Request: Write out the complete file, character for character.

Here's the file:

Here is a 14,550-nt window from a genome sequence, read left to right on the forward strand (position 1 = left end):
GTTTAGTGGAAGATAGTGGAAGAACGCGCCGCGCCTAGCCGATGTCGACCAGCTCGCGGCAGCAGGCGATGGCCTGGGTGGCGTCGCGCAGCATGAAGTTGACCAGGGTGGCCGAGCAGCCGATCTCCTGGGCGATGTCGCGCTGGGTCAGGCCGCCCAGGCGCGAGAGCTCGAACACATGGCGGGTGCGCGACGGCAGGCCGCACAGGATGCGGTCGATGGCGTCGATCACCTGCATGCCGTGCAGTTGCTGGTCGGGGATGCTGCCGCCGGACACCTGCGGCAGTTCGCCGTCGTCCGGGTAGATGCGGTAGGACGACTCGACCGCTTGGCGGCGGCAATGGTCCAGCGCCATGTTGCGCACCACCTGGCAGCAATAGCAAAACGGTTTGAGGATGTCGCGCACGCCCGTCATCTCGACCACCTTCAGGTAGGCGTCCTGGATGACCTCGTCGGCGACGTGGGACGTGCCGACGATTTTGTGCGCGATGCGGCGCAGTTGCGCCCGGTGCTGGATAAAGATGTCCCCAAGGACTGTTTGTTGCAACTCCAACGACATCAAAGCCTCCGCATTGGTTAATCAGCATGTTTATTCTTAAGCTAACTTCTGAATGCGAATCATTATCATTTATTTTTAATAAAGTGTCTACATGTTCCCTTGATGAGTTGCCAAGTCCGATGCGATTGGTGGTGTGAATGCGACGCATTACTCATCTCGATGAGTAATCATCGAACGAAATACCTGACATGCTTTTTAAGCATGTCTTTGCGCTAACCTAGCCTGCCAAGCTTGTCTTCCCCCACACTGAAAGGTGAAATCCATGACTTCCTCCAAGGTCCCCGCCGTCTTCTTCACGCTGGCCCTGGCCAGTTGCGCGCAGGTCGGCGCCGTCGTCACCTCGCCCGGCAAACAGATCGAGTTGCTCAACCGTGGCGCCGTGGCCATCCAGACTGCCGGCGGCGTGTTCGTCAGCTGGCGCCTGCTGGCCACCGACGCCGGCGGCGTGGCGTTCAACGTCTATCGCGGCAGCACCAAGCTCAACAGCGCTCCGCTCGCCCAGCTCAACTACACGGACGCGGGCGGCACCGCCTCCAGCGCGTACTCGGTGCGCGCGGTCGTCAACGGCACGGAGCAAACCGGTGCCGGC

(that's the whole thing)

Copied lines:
Here is a 14,550-nt window from a genome sequence, read left to right on the forward strand (position 1 = left end):
GTTTAGTGGAAGATAGTGGAAGAACGCGCCGCGCCTAGCCGATGTCGACCAGCTCGCGGCAGCAGGCGATGGCCTGGGTGGCGTCGCGCAGCATGAAGTTGACCAGGGTGGCCGAGCAGCCGATCTCCTGGGCGATGTCGCGCTGGGTCAGGCCGCCCAGGCGCGAGAGCTCGAACACATGGCGGGTGCGCGACGGCAGGCCGCACAGGATGCGGTCGATGGCGTCGATCACCTGCATGCCGTGCAGTTGCTGGTCGGGGATGCTGCCGCCGGACACCTGCGGCAGTTCGCCGTCGTCCGGGTAGATGCGGTAGGACGACTCGACCGCTTGGCGGCGGCAATGGTCCAGCGCCATGTTGCGCACCACCTGGCAGCAATAGCAAAACGGTTTGAGGATGTCGCGCACGCCCGTCATCTCGACCACCTTCAGGTAGGCGTCCTGGATGACCTCGTCGGCGACGTGGGACGTGCCGACGATTTTGTGCGCGATGCGGCGCAGTTGCGCCCGGTGCTGGATAAAGATGTCCCCAAGGACTGTTTGTTGCAACTCCAACGACATCAAAGCCTCCGCATTGGTTAATCAGCATGTTTATTCTTAAGCTAACTTCTGAATGCGAATCATTATCATTTATTTTTAATAAAGTGTCTACATGTTCCCTTGATGAGTTGCCAAGTCCGATGCGATTGGTGGTGTGAATGCGACGCATTACTCATCTCGATGAGTAATCATCGAACGAAATACCTGACATGCTTTTTAAGCATGTCTTTGCGCTAACCTAGCCTGCCAAGCTTGTCTTCCCCCACACTGAAAGGTGAAATCCATGACTTCCTCCAAGGTCCCCGCCGTCTTCTTCACGCTGGCCCTGGCCAGTTGCGCGCAGGTCGGCGCCGTCGTCACCTCGCCCGGCAAACAGATCGAGTTGCTCAACCGTGGCGCCGTGGCCATCCAGACTGCCGGCGGCGTGTTCGTCAGCTGGCGCCTGCTGGCCACCGACGCCGGCGGCGTGGCGTTCAACGTCTATCGCGGCAGCACCAAGCTCAACAGCGCTCCGCTCGCCCAGCTCAACTACACGGACGCGGGCGGCACCGCCTCCAGCGCGTACTCGGTGCGCGCGGTCGTCAACGGCACGGAGCAAACCGGTGCCGGC